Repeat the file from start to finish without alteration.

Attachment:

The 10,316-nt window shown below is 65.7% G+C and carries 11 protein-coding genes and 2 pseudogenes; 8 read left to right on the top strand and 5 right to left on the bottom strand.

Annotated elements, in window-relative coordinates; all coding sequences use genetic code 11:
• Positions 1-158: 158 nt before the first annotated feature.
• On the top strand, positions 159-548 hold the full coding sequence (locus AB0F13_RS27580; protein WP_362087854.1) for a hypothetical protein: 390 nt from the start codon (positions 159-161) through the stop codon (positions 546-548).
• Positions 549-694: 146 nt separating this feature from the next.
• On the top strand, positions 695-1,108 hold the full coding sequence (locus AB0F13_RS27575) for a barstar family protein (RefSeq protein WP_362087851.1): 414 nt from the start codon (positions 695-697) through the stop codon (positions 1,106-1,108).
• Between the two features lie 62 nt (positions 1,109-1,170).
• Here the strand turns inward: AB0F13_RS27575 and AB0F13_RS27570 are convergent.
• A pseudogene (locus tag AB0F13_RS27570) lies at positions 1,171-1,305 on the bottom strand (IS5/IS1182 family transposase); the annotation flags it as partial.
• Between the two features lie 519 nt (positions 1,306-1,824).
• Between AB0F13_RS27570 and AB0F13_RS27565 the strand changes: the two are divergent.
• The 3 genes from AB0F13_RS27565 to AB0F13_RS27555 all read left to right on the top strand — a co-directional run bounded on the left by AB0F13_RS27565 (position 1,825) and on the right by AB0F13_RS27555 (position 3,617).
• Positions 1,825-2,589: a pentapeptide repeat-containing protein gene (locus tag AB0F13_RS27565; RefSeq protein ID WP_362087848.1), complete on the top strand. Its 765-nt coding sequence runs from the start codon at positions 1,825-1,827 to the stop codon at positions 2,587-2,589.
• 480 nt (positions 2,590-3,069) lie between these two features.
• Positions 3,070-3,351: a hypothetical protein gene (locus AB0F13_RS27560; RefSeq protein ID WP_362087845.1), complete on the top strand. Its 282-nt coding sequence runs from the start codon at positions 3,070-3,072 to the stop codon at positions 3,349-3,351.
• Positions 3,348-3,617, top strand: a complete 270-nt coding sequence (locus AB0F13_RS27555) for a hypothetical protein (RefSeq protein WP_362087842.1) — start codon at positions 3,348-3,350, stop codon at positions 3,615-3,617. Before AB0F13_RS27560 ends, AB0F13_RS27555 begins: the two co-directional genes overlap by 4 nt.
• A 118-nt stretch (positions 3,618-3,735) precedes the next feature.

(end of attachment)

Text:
The 10,316-nt window shown below is 65.7% G+C and carries 11 protein-coding genes and 2 pseudogenes; 8 read left to right on the top strand and 5 right to left on the bottom strand.

Annotated elements, in window-relative coordinates; all coding sequences use genetic code 11:
• Positions 1-158: 158 nt before the first annotated feature.
• On the top strand, positions 159-548 hold the full coding sequence (locus AB0F13_RS27580; protein WP_362087854.1) for a hypothetical protein: 390 nt from the start codon (positions 159-161) through the stop codon (positions 546-548).
• Positions 549-694: 146 nt separating this feature from the next.
• On the top strand, positions 695-1,108 hold the full coding sequence (locus AB0F13_RS27575) for a barstar family protein (RefSeq protein WP_362087851.1): 414 nt from the start codon (positions 695-697) through the stop codon (positions 1,106-1,108).
• Between the two features lie 62 nt (positions 1,109-1,170).
• Here the strand turns inward: AB0F13_RS27575 and AB0F13_RS27570 are convergent.
• A pseudogene (locus tag AB0F13_RS27570) lies at positions 1,171-1,305 on the bottom strand (IS5/IS1182 family transposase); the annotation flags it as partial.
• Between the two features lie 519 nt (positions 1,306-1,824).
• Between AB0F13_RS27570 and AB0F13_RS27565 the strand changes: the two are divergent.
• The 3 genes from AB0F13_RS27565 to AB0F13_RS27555 all read left to right on the top strand — a co-directional run bounded on the left by AB0F13_RS27565 (position 1,825) and on the right by AB0F13_RS27555 (position 3,617).
• Positions 1,825-2,589: a pentapeptide repeat-containing protein gene (locus tag AB0F13_RS27565; RefSeq protein ID WP_362087848.1), complete on the top strand. Its 765-nt coding sequence runs from the start codon at positions 1,825-1,827 to the stop codon at positions 2,587-2,589.
• 480 nt (positions 2,590-3,069) lie between these two features.
• Positions 3,070-3,351: a hypothetical protein gene (locus AB0F13_RS27560; RefSeq protein ID WP_362087845.1), complete on the top strand. Its 282-nt coding sequence runs from the start codon at positions 3,070-3,072 to the stop codon at positions 3,349-3,351.
• Positions 3,348-3,617, top strand: a complete 270-nt coding sequence (locus AB0F13_RS27555) for a hypothetical protein (RefSeq protein WP_362087842.1) — start codon at positions 3,348-3,350, stop codon at positions 3,615-3,617. Before AB0F13_RS27560 ends, AB0F13_RS27555 begins: the two co-directional genes overlap by 4 nt.
• A 118-nt stretch (positions 3,618-3,735) precedes the next feature.